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Pre-Existing Condition Insurance Plan: Health Department Unveils Program That Could Help 350,000 Uninsured

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The Department of Health and Human Services on Thursday unveiled a new program called the Pre-existing Condition Insurance Plan to provide insurance for people who are uninsurable due to such conditions.

The department estimates that the program could cover 350,000 of the four million people uninsured due to pre-existing conditions through 2013.

The new health care law does not prohibit the health insurance industry from discriminating against the sick until the beginning of 2014, but as of Thursday, U.S. citizens who have been uninsured for six months because of pre-existing conditions will be eligible to apply for the PCIP immediately. And coverage could start as soon as August in the 21 states where the federal government is administering the program itself, according to the HHS. Twenty-nine state governments and the District of Columbia will run the plan themselves.

The health care reform legislation signed into law on March 23 gave HHS 90 days to start its "temporary high-risk pool." The department missed the deadline last week and little information was available to potentially eligible people about how to apply. But Thursday's rollout, timed to coincide with the beginning of state fiscal years, includes a new website -- www.healthcare.gov -- where the uninsured with pre-existing conditions can find information on how to apply for the new program.

"Health coverage for Americans with pre-existing conditions has historically been unobtainable or failed to cover the very conditions for which they need medical care," said Jay Angoff, director of HHS's Office of Consumer Information and Insurance Oversight, in a statement.

"The Pre-Existing Condition Insurance Plan is designed to address these challenges by offering comprehensive coverage at a reasonable cost. We modeled the program on the highly successful Children's Health Insurance Program, also known as CHIP, so states would have maximum flexibility to meet the needs of their citizens."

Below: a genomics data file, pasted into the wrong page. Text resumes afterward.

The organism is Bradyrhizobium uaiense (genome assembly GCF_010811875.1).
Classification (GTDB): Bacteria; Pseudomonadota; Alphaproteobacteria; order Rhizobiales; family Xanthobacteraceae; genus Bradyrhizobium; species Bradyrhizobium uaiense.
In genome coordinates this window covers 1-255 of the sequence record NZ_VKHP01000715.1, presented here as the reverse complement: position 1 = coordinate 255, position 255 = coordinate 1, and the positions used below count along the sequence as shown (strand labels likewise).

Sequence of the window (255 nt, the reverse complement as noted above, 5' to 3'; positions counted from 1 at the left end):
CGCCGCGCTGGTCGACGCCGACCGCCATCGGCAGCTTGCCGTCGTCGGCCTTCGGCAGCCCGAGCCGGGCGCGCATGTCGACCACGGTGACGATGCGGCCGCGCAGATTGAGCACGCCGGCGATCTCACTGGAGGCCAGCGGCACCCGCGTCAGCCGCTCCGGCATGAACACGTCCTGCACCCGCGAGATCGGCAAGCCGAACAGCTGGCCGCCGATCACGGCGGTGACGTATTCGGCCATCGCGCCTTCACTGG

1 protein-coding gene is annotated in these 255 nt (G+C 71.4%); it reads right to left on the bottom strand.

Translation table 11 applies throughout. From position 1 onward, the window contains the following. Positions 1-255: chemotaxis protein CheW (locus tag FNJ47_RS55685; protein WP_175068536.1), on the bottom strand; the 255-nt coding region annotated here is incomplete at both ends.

Angoff and OCIIO's Richard Popper emphasized on a conference call that the program would serve as a temporary bridge for the uninsured through 2014, when "exchanges" are supposed to offer a range of affordable plans from which consumers can choose.

There are roughly four million people currently uninsured because of pre-existing conditions, but the program will probably reach at least 200,000 people "at any one time," Popper said.

"In terms of total individuals served, it will be well more than 200,000 because some people use high-risk pools for temporary coverage until they move on to something else and get a job," he said. "We'll probably be looking at covering a total of 350,000 individuals, who will go through the plan over the course of the the next three and a half years."

The average monthly premium for participants in the new program will vary by state and will range within states from $140 to $900, said Popper. The PCIP is designed to be more affordable than the existing high-risk pools currently operated in 35 states, which reach 200,000 people, often excluding coverage of certain conditions.

Congress allocated $5 billion for the new program, which the Congressional Budget Office estimated would allow it to cover 200,000 people. The CBO estimated that without the $5 billion cap, the temporary program would reach 700,000 people at a cost of $15 billion.

A reporter asked if HHS would limit enrollment in the program to stay under the $5 billion cap, which the health care law gives the health secretary the authority to do. "We don't see that happening any time soon," said Popper.

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